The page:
That terrible T

For me since the first symptoms of my AS started showing up there has always been this terrible T looming on the horizon. And no, I don’t mean the terrible two’s. It’s the idea of travel that scares me, that gives me butterflies in my stomach and makes my blood run cold.

Travel in my mind means pain and stiffness from being trapped in a small space for way too long. It’s energy draining and has sometimes reduced me to tears, and made minutes turn into hours, even days. I no longer like long car rides, or flights. They have become things to endure, something I just have to grit my teeth and get through. They’re an ordeal.

I have however found some things that make trips easier, something’s that I try to remember to do every time, and sometimes I get it right:

1. If you are flying ask to go through the disability lane, you often have to explain why (especially when they see a seemingly healthy teenager in front of them), or have a doctor’s note handy. It’s worth it though, not to have to stand in the enormous lines, that I can’t manage joint or energy wise, and if I feel like I can, I will happily stand in the line.

2. I’m pretty sure all flights have pre boarding. Which us where they allow passengers who need assistance, extra time or a legitimate reason, to board first. If you feel you need this, and I have before when I have not been at my best (once again use don’t abuse, if I don’t need this I don’t use it), allowing me to have help and time to get settled, and avoiding the lines and jostling that happens during general boarding.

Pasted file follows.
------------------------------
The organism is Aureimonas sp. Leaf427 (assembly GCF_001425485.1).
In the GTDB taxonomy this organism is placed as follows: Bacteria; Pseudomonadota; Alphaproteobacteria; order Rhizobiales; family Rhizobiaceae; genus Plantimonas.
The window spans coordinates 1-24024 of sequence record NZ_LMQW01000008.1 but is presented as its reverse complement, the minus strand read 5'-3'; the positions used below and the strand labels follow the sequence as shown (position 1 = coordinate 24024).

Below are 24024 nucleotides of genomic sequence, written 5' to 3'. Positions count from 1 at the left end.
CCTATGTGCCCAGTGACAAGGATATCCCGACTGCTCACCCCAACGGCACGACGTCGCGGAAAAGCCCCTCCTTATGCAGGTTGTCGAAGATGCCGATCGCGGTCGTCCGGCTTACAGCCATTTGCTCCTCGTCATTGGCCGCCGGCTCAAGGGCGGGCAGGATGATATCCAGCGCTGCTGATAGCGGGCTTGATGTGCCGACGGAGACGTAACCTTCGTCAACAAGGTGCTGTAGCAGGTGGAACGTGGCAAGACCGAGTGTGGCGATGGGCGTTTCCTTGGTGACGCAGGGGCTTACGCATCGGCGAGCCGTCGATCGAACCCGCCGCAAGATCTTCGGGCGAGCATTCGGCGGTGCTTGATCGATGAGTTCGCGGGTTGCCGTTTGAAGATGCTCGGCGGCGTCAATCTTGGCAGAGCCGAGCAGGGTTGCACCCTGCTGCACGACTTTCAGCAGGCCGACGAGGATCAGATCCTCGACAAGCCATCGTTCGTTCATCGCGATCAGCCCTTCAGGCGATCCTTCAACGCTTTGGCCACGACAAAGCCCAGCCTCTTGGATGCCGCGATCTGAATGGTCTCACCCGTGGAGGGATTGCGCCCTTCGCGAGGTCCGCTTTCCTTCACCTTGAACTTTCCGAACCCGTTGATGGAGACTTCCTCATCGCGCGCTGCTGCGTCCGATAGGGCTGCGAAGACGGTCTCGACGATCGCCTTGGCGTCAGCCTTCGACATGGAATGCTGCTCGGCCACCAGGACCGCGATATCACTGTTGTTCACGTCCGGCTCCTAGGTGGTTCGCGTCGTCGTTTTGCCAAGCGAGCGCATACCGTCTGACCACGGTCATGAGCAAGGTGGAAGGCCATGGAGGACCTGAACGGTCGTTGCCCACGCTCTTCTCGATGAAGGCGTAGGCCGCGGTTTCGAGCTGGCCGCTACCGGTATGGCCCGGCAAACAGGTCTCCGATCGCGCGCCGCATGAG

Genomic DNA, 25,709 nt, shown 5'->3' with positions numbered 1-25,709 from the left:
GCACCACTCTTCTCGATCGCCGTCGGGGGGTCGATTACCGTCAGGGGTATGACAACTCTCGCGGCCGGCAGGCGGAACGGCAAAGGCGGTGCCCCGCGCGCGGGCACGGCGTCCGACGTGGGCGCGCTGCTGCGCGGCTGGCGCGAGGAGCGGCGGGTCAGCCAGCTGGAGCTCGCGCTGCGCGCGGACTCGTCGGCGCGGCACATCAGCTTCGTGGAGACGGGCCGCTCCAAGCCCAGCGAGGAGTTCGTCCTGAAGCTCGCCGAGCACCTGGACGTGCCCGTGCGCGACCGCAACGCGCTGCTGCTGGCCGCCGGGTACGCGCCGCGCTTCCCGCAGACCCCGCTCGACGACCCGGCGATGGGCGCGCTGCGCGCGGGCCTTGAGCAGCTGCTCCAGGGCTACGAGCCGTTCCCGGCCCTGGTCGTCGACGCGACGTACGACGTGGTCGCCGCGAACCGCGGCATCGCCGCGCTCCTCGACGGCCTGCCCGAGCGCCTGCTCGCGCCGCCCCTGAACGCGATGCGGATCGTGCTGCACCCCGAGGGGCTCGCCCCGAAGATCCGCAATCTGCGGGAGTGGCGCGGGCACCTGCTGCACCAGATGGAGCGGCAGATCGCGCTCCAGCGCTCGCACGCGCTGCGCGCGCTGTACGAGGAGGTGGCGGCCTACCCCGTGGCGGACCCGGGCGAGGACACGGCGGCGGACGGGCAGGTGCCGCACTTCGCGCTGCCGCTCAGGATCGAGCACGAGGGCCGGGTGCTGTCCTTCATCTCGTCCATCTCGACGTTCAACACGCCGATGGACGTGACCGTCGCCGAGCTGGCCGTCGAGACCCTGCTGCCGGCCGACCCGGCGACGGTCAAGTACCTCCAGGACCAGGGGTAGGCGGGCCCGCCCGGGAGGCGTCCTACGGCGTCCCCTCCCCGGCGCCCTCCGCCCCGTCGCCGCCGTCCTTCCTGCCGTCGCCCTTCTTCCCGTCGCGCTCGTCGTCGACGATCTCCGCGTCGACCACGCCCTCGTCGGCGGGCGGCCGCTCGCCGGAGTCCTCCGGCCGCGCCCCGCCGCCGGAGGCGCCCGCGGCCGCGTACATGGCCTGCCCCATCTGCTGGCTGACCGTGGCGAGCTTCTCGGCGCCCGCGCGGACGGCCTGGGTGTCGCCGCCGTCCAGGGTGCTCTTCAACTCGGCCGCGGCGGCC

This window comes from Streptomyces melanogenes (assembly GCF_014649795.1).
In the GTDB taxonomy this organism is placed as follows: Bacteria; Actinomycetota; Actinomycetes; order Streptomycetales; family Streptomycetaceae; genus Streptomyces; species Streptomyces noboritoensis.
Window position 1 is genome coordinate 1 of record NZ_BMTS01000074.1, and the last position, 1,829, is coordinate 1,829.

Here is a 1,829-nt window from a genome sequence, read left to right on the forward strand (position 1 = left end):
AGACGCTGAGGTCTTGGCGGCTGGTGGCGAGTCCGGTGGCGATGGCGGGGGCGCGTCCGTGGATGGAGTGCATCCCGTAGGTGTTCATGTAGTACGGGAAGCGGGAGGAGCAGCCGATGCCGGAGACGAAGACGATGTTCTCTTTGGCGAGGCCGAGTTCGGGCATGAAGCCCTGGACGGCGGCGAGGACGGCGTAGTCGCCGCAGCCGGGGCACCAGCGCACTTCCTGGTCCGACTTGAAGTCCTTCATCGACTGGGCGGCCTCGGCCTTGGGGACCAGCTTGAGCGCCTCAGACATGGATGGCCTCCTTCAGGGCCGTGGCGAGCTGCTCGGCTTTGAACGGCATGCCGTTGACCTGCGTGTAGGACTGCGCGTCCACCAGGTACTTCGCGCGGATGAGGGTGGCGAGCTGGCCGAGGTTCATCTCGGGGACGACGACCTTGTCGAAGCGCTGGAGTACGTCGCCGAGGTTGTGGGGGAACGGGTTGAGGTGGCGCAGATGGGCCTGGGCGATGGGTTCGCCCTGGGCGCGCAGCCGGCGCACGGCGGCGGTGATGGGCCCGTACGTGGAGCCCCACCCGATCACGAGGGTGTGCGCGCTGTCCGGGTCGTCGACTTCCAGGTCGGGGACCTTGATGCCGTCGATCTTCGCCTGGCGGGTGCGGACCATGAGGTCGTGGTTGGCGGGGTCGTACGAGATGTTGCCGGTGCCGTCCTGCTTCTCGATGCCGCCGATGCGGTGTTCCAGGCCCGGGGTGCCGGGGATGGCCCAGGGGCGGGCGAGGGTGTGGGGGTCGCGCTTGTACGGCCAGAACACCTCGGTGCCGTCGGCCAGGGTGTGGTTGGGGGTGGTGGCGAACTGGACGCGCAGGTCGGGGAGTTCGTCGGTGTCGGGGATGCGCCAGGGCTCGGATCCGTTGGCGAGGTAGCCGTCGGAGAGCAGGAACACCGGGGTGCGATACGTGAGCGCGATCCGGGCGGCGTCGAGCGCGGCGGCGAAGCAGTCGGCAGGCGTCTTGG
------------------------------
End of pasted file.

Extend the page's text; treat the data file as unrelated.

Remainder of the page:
3. Make sure to pack more meds than you need for the time period, just in case. You never know what might happen. Also keep all meds, and extra (I always pack so much I think I could survive on a desert island for a while), that you will or might need with you. I also carry a doctor’s letter around with me that lists all the medications that I am on, because I carry so much that I am terrified someone will think that I’m trying to smuggle them or something, and take them away.

4. If you find those neck travel cushion thingies comfortable, which I don’t, bring that with. It might make the flight a little easier.

5. Get up and move around and stretch out those sore achy joints, as much as you can. Walk up and down the aisle in the plane, anything, just keep moving.

Is there anything else you would recommend that would help while traveling?

 

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One thought on “That terrible T

  1. You can request wheelchair assistance at airports free of charge. They provide you with a wheelchair from check in to the gate (with a person to push it if ur travelling solo. So if you can’t walk long distances/ stand in long lines etc there is an option. I’ve used it twice now and it’s been a life saver, a big energy saver and pain reducer. Definitely recommend it if you have health issues.

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